Tofu with Peanut Miso Sauce

Tofu with Peanut Miso Sauce Recipe

By itself, tofu can be very bland; the best remedy is a flavorful sauce paired with a load of vegetables. In this recipe I used leftover chicken, silken tofu, broccoli, red bell peppers, beech and button mushrooms, Japanese eggplant and onions. I added the chicken pieces at the last minute after reserving a portion for the vegetarians in my house.

When paired with a thick, bold, rich peanut miso sauce and served on a bed of steamed jasmine rice, you’ll have a one-dish meal sure to satisfy your family.


Yields: 6 servings

1 (18-ounce) package silken soft tofu
6 ounces leftover roasted chicken breast (optional)
3 tablespoons vegetable oil (or any neutral oil)
1 Japanese eggplant
1 teaspoon salt
1 (1-inch) chunk galangal (or ginger)
1 yellow onion, cut into thin wedges
½ red bell pepper, sliced, then cut into 1" pieces
3 tablespoons peanut butter
2 teaspoons white miso paste
2 carrots, peeled and diced
1 tablespoon soy sauce
1 tablespoon chili bean sauce
1½ tablespoons tapioca starch (or corn starch)
2 cups homemade vegetable stock (canned vegetable broth or chicken stock)
1½ cups broccoli florets, blanched
2 cups beech mushrooms, separated
6 button mushrooms, sliced lengthwise


Prepping the tofu: Drain the liquid from the package of tofu and slice the tofu in four large pieces, horizontally. Silken tofu is quite delicate, so be very careful and gentle. Set aside.

For the galangal: Clean the galangal and peel it with a paring knife (or the edge of a spoon). Grate the galangal with a fine mesh microplane (about 1 teaspoon) and finely chop the rest. Set aside.

For the eggplant: 

Trim the eggplant. Cut it in half lengthwise and slice into 5-6 pieces. Layer a cooling rack on top of a cookie sheet (to collect the excess moisture). Place the eggplant pieces on the rack and sprinkle with salt. Let sit for about 20 minutes, then pat dry using paper towels. Drizzle the eggplant with a little oil and sprinkle with the chopped galangal. Toss well.

In a wok, heat 1 tablespoon oil. Add the grated galangal. Cook until fragrant, then add the eggplant pieces. Ensure that the eggplant pieces are lightly coated in oil (no need to use a lot). Cook for 4-5 minutes until soft and tender. Add the onions and drizzle with soy sauce. Toss well until the onions are shiny. Check doneness of the eggplant (add more water if not fully cooked; I didn't).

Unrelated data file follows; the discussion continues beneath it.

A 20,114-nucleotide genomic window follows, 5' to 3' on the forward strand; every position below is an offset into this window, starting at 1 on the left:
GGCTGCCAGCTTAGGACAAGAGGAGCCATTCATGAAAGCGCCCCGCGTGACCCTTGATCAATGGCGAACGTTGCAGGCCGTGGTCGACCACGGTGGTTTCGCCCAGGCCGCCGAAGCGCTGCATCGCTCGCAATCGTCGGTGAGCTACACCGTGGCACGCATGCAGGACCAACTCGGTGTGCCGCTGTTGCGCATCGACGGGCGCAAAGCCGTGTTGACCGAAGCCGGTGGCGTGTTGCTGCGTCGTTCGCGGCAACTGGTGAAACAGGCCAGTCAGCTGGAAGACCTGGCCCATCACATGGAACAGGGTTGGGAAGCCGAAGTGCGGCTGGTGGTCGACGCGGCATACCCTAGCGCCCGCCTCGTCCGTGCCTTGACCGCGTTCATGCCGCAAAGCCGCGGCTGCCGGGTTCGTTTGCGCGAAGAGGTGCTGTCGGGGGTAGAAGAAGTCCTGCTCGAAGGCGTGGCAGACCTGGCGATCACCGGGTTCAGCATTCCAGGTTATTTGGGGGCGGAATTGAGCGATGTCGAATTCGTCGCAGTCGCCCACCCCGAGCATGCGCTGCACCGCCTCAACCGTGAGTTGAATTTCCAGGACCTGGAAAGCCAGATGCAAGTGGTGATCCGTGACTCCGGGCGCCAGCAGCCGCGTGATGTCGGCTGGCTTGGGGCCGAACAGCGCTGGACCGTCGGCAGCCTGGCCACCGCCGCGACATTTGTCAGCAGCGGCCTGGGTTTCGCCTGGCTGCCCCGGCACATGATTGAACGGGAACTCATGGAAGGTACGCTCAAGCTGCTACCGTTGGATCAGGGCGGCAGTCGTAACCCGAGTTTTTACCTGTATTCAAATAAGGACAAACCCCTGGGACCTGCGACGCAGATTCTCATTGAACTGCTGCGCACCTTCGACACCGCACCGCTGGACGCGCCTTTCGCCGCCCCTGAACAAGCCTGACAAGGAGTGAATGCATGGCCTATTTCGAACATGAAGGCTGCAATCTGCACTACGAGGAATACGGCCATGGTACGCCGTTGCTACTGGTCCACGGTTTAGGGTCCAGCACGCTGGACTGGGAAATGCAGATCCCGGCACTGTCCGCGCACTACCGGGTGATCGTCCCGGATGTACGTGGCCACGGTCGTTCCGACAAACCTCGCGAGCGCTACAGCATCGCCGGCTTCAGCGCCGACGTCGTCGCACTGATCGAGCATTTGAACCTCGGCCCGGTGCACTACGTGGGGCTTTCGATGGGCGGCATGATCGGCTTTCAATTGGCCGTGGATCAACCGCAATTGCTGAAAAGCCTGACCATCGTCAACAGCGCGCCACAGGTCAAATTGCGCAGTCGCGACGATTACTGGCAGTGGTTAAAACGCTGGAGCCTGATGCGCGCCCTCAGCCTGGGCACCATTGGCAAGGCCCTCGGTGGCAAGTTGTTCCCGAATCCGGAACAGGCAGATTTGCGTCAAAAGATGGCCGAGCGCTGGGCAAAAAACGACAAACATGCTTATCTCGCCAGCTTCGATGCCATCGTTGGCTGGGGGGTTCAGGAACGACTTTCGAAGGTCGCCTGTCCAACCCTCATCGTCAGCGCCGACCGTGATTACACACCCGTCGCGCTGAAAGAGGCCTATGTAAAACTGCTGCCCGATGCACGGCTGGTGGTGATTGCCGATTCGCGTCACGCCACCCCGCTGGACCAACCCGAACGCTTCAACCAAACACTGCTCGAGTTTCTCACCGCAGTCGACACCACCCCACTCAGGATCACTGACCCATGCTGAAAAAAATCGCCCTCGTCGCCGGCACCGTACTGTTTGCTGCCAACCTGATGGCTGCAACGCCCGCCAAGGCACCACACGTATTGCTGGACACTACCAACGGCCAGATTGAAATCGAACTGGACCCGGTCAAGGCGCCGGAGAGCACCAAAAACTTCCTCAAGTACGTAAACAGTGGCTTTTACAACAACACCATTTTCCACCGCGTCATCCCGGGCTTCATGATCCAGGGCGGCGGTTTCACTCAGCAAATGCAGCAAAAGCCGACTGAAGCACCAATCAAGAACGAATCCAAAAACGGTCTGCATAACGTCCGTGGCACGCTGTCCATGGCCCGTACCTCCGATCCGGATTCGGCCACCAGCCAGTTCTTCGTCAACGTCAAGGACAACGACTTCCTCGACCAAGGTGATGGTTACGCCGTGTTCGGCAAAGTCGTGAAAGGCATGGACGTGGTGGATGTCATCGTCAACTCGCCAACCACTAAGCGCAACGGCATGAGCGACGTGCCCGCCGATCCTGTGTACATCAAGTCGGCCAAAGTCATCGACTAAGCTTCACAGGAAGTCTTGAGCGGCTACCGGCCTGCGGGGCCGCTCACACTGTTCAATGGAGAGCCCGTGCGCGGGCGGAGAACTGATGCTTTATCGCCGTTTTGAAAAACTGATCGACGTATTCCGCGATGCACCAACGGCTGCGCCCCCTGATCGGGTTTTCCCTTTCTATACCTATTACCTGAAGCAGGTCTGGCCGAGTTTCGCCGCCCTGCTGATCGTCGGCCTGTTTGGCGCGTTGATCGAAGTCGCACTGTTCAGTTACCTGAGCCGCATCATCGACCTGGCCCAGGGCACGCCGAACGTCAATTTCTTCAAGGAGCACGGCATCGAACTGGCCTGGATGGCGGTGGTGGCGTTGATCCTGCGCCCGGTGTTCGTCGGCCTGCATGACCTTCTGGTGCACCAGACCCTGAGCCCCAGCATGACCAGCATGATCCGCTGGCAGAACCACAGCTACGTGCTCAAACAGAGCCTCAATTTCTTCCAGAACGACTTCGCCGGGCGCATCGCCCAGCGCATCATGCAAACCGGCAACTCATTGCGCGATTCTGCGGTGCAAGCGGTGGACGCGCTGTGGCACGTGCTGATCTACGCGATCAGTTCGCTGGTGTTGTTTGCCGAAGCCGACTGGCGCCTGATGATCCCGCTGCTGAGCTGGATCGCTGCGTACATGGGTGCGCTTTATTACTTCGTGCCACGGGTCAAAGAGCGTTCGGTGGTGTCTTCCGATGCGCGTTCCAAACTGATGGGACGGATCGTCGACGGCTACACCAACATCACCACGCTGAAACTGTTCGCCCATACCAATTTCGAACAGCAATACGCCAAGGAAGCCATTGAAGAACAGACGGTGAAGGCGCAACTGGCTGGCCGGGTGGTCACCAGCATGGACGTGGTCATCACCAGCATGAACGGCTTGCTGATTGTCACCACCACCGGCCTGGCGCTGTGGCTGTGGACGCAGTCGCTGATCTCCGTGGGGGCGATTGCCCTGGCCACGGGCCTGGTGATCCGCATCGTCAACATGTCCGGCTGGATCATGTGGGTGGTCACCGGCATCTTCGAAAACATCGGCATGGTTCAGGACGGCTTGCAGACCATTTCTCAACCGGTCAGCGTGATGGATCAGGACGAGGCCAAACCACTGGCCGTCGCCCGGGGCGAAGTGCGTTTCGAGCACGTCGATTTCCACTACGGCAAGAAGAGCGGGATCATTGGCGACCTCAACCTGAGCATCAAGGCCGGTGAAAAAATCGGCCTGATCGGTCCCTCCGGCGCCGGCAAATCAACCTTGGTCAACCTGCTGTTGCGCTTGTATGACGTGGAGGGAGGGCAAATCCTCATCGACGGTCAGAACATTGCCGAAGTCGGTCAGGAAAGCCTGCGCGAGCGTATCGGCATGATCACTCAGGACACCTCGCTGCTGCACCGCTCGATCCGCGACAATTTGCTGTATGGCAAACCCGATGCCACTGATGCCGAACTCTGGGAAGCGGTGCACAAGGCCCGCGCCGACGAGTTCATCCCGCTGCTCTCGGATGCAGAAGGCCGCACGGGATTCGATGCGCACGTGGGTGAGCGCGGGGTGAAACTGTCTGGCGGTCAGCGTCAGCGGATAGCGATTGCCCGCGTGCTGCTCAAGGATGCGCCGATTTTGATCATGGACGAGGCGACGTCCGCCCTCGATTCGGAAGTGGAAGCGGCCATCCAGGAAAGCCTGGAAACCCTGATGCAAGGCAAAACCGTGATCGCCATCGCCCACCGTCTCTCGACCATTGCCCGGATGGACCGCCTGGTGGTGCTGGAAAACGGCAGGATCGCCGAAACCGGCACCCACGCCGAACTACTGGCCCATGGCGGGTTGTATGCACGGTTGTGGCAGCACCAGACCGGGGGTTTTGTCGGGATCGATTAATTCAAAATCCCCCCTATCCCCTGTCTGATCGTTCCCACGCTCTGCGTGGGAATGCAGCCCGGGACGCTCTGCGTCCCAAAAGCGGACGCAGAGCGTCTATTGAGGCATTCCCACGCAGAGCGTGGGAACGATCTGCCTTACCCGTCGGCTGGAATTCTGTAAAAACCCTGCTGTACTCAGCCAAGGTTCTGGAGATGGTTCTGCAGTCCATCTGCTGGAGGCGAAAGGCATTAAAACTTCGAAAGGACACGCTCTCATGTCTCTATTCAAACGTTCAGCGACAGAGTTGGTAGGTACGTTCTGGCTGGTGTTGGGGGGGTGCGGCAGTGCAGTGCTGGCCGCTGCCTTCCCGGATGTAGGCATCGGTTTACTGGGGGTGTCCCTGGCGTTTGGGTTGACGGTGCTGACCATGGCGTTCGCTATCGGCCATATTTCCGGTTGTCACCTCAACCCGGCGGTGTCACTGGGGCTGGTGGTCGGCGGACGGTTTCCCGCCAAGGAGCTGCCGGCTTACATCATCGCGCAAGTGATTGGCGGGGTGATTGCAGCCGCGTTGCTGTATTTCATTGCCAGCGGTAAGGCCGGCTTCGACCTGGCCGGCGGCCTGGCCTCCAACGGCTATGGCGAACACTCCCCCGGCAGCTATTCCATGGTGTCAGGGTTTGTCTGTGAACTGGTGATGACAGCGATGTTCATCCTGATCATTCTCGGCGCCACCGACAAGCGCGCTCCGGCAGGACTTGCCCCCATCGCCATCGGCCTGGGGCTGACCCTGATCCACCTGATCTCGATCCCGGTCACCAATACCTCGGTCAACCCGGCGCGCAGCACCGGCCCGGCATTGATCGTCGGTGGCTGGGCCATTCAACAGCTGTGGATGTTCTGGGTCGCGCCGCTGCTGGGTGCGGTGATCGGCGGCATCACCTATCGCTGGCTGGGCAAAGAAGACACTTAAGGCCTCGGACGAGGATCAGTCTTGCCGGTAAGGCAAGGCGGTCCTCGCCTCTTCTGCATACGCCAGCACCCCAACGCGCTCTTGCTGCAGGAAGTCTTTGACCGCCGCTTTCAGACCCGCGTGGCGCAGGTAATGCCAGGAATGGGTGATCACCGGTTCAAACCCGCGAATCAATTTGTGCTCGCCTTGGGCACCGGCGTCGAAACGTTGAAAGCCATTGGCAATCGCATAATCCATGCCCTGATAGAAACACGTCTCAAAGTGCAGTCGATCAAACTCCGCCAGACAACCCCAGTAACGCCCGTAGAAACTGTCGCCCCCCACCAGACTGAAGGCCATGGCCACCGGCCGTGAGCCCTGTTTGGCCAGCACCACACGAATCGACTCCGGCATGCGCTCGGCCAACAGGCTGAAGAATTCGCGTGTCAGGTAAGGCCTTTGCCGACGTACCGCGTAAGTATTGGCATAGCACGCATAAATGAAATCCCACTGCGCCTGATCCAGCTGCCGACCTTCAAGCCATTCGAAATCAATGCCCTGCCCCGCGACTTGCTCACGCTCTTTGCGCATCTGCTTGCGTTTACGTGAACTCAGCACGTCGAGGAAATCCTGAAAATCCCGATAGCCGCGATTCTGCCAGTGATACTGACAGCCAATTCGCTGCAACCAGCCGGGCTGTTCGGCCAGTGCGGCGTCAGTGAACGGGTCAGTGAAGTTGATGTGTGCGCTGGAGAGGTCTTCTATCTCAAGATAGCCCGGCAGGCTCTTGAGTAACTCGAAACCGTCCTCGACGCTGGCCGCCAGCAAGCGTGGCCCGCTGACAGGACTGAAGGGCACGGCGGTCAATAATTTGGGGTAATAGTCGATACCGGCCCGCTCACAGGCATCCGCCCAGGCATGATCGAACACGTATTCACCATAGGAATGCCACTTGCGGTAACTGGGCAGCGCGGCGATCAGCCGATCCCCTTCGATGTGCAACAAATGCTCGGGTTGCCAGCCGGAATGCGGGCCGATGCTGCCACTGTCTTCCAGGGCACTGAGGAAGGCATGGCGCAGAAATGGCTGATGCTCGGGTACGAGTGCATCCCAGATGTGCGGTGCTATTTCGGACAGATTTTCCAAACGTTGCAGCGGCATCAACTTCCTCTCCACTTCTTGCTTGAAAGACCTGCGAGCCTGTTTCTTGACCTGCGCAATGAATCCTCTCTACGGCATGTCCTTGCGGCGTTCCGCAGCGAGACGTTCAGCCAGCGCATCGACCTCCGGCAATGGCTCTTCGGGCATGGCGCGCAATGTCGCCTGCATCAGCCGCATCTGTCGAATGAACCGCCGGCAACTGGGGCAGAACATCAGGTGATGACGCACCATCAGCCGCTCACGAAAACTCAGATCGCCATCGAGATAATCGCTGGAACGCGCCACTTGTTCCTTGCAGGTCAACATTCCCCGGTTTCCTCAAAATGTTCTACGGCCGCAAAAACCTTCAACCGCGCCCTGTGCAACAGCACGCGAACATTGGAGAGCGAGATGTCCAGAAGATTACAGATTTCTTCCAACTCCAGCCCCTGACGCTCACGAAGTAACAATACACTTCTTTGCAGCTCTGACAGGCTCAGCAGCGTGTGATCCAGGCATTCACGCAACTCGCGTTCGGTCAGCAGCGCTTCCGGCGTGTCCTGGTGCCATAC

For the thick peanut miso sauce:

Meanwhile, mix the tapioca starch, miso paste, peanut butter, about ½ cup of vegetable stock and chili bean sauce. Whisk well. Set aside.

In the same wok, add the remaining oil. Add the rest of vegetables and stir fry for 3-4 minutes. Transfer to a plate. Add the vegetable stock to the wok. Bring to a boil. Whisk the tapioca mixture one more time to prevent the starch from sticking to the bottom of the wok. Add the tapioca liquid to the boiling broth. Continuously stir the broth as it will thicken very quickly. 

Assembly time:

Return all the vegetables to the wok. Add the chicken (if using), Check the texture of the sauce; it should be thickened and syrupy. If you find the sauce to be too thick, add 2 to 4 tablespoons of water. Gently stir in the silken tofu; the spoon will break the silken tofu pieces into large chunks. Cook for about 2 minutes.  Adjust seasoning. Season with more salt (if necessary). Cover and let stand until ready to serve.

Serve with steamed rice. I served mine with brown rice for a healthier meal.

Bon appétit!


Silken tofu can be found in grocery stores now but I prefer the ones from Korean or Japanese stores. I find its texture to be creamier. Make sure you check for silken soft tofu and not firm on the package. I bought it at a local store, called Galleria. The address is 3531 El Camino Real, Sant Clara, CA 95061.

One tip to get a perfect sauce is to "over" thicken the broth prior to adding the vegetables. When you add the vegetables, the veggies will release their own liquid and will balance the texture of the sauce.

Miso paste is a great source of protein for a vegetarian diet. I buy white miso paste (shiro miso) at the Korean store. It's less salty than regular miso. Don't be frightened by the size of miso containers sold in markets. Miso paste stores well in the refrigerator and you can make other dishes with it such as Asian salad dressing, other soup broths, sauces and vegetarian gravy.

miso paste picture

Published By: Jacqueline Pham on July 24, 2013.


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